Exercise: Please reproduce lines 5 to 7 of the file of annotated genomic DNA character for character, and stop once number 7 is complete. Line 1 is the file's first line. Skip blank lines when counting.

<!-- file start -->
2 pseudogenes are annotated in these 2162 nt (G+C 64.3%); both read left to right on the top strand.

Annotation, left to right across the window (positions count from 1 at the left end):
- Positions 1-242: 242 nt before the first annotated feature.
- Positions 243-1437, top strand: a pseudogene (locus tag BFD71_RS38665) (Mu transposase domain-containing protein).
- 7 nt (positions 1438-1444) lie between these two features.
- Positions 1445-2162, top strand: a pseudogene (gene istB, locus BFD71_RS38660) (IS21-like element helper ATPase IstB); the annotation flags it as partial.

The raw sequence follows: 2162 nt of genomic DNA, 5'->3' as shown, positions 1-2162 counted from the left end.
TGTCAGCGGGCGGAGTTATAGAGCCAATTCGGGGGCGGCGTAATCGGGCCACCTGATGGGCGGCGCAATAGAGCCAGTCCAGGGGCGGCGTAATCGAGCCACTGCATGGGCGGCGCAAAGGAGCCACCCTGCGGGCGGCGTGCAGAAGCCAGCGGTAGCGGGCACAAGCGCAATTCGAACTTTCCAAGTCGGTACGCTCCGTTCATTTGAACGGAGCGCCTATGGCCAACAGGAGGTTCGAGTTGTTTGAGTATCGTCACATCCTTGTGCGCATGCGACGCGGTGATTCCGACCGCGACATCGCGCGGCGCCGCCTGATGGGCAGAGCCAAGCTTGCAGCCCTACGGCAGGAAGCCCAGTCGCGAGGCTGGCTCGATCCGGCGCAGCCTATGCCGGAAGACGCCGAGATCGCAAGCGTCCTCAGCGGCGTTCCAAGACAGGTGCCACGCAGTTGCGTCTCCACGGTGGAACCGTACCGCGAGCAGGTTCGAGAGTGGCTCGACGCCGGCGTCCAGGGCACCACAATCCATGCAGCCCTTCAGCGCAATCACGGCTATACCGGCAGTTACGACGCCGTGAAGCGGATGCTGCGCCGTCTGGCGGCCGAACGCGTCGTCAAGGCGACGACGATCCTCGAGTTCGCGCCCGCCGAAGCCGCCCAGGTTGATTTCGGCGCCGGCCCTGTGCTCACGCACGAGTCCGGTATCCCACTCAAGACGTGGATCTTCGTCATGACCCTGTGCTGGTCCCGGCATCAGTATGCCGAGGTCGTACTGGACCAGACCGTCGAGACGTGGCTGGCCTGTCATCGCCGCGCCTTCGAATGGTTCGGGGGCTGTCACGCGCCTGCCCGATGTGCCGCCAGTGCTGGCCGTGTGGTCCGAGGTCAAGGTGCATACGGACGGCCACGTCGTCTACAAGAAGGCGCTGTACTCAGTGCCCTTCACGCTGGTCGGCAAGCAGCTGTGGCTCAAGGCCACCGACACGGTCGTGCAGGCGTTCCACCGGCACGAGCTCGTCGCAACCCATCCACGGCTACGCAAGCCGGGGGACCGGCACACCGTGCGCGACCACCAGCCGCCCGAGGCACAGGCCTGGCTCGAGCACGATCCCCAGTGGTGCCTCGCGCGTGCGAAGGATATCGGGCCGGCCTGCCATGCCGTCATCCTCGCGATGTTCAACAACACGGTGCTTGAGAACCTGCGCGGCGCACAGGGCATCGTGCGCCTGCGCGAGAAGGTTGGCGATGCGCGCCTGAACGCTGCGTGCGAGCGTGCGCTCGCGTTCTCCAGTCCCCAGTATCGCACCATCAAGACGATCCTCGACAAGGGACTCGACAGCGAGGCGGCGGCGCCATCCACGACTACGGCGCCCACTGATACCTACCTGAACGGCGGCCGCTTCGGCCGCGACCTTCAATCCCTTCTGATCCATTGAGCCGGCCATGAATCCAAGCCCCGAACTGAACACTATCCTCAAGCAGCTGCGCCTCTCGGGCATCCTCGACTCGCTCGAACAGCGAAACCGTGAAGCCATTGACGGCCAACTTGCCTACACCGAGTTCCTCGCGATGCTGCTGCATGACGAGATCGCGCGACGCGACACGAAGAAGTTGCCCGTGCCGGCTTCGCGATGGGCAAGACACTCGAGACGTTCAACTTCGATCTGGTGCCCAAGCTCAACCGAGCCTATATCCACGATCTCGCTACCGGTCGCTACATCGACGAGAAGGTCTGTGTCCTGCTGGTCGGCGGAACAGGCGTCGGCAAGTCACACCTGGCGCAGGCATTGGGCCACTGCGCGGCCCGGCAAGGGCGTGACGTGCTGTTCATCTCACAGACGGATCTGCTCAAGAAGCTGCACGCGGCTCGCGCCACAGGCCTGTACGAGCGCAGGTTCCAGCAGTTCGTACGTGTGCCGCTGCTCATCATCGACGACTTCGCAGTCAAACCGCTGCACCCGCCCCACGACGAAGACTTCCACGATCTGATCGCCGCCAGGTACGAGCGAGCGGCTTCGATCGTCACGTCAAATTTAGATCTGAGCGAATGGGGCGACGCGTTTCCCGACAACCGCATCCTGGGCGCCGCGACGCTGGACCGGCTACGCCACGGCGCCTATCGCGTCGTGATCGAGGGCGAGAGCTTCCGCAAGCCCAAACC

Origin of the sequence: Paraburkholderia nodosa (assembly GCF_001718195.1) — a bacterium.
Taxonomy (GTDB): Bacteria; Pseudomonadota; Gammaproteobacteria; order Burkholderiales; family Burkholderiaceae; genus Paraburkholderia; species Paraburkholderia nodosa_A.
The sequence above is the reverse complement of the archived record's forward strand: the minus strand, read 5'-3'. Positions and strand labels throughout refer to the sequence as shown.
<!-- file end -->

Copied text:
- 7 nt (positions 1438-1444) lie between these two features.
- Positions 1445-2162, top strand: a pseudogene (gene istB, locus BFD71_RS38660) (IS21-like element helper ATPase IstB); the annotation flags it as partial.

The raw sequence follows: 2162 nt of genomic DNA, 5'->3' as shown, positions 1-2162 counted from the left end.